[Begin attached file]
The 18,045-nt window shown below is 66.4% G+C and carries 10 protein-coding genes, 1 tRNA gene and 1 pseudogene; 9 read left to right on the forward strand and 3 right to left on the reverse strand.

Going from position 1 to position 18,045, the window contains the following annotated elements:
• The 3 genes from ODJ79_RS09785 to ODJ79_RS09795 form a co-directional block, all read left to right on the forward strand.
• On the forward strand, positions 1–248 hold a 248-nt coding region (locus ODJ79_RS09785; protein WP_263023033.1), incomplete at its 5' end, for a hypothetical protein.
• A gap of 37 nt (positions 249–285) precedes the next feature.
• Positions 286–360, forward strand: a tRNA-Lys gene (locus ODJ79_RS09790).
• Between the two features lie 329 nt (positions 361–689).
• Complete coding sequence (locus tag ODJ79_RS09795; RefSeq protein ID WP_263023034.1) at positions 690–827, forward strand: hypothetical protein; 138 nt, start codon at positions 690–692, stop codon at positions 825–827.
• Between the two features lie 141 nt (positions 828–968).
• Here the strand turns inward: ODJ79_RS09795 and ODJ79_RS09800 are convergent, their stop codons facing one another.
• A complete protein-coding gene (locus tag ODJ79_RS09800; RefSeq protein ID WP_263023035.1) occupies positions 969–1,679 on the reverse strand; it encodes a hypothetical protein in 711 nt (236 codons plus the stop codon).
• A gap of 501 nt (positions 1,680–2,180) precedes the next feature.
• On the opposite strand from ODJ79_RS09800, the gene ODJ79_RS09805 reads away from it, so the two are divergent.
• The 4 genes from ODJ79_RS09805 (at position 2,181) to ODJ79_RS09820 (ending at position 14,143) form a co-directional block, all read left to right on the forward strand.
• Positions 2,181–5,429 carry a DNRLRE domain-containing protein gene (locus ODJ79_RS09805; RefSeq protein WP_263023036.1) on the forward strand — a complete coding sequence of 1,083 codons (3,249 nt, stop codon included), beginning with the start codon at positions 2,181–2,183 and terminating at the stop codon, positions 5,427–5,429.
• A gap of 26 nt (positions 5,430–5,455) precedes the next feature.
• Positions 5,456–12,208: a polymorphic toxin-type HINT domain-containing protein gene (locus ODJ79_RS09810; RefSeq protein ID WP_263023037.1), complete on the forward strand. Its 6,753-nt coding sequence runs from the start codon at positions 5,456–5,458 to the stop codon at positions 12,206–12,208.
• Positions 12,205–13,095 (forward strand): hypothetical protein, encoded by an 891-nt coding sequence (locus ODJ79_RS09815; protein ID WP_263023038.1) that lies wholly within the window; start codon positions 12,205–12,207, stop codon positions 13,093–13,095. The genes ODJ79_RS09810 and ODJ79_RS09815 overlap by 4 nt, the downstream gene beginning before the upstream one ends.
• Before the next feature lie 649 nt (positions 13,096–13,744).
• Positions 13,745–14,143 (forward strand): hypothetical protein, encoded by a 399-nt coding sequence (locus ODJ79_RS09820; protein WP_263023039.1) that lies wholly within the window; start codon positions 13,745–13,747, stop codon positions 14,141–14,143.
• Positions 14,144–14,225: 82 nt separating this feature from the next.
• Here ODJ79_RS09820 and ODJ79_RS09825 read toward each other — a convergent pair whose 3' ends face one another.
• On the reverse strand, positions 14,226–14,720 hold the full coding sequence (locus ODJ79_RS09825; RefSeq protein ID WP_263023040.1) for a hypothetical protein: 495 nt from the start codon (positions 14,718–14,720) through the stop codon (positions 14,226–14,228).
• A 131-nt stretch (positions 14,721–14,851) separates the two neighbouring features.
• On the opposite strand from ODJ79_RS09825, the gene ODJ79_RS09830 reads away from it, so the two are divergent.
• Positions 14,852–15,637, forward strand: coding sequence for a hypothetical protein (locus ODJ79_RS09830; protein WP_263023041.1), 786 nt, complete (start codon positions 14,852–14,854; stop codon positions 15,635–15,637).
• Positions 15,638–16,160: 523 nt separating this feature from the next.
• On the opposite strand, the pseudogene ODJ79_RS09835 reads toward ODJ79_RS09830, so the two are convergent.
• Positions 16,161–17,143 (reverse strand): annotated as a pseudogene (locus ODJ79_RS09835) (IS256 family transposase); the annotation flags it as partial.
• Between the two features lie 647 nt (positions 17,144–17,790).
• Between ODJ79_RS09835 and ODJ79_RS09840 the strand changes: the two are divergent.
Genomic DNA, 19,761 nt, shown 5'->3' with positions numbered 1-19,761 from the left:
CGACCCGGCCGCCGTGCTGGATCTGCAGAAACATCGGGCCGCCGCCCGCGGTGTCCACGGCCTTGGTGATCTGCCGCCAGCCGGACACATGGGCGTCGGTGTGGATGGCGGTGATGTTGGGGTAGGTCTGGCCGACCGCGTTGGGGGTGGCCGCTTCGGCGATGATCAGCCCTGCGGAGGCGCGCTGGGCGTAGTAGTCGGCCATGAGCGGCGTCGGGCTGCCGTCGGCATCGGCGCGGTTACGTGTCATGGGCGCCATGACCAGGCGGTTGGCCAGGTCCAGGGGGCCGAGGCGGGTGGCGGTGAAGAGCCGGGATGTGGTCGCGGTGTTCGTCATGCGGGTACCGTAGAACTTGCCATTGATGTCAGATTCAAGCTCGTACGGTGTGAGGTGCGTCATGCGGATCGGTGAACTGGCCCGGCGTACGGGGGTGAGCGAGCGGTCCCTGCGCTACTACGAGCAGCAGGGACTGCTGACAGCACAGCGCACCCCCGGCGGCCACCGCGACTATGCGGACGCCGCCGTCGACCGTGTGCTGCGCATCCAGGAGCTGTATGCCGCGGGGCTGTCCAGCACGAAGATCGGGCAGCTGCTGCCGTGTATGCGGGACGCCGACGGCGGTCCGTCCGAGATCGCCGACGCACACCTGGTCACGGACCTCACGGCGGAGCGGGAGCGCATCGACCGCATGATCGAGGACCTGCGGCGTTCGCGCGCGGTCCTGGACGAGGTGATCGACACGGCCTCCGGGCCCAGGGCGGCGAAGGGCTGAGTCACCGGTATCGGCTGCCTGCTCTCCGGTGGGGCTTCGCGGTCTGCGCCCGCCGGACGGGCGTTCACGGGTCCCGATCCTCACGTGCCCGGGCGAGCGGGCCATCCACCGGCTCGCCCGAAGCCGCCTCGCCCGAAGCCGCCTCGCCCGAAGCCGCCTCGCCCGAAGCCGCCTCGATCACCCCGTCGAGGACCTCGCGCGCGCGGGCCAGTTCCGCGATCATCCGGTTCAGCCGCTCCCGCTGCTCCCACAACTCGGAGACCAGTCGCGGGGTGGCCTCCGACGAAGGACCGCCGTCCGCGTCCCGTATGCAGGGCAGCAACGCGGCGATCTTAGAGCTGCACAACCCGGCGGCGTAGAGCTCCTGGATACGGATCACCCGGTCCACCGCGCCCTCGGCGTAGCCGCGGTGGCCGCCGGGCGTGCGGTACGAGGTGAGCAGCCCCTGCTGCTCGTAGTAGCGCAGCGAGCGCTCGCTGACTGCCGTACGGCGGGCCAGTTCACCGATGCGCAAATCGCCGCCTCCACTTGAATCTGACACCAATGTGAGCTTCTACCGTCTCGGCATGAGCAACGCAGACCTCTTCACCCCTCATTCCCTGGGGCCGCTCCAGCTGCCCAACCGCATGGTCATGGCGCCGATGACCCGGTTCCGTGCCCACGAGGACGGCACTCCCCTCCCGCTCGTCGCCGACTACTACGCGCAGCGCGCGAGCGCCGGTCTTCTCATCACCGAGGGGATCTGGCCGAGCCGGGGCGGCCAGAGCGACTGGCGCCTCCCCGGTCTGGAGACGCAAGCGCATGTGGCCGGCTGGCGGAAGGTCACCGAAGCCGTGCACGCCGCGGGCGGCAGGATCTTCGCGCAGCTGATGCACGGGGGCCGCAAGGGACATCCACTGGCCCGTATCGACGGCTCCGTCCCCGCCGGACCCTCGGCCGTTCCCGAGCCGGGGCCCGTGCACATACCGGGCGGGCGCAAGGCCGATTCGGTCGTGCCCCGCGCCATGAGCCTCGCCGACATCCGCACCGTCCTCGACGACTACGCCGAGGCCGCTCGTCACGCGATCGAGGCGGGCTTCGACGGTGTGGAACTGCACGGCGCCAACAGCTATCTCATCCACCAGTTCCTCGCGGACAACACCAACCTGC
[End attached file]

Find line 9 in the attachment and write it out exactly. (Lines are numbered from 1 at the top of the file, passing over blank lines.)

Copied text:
• Between the two features lie 141 nt (positions 828–968).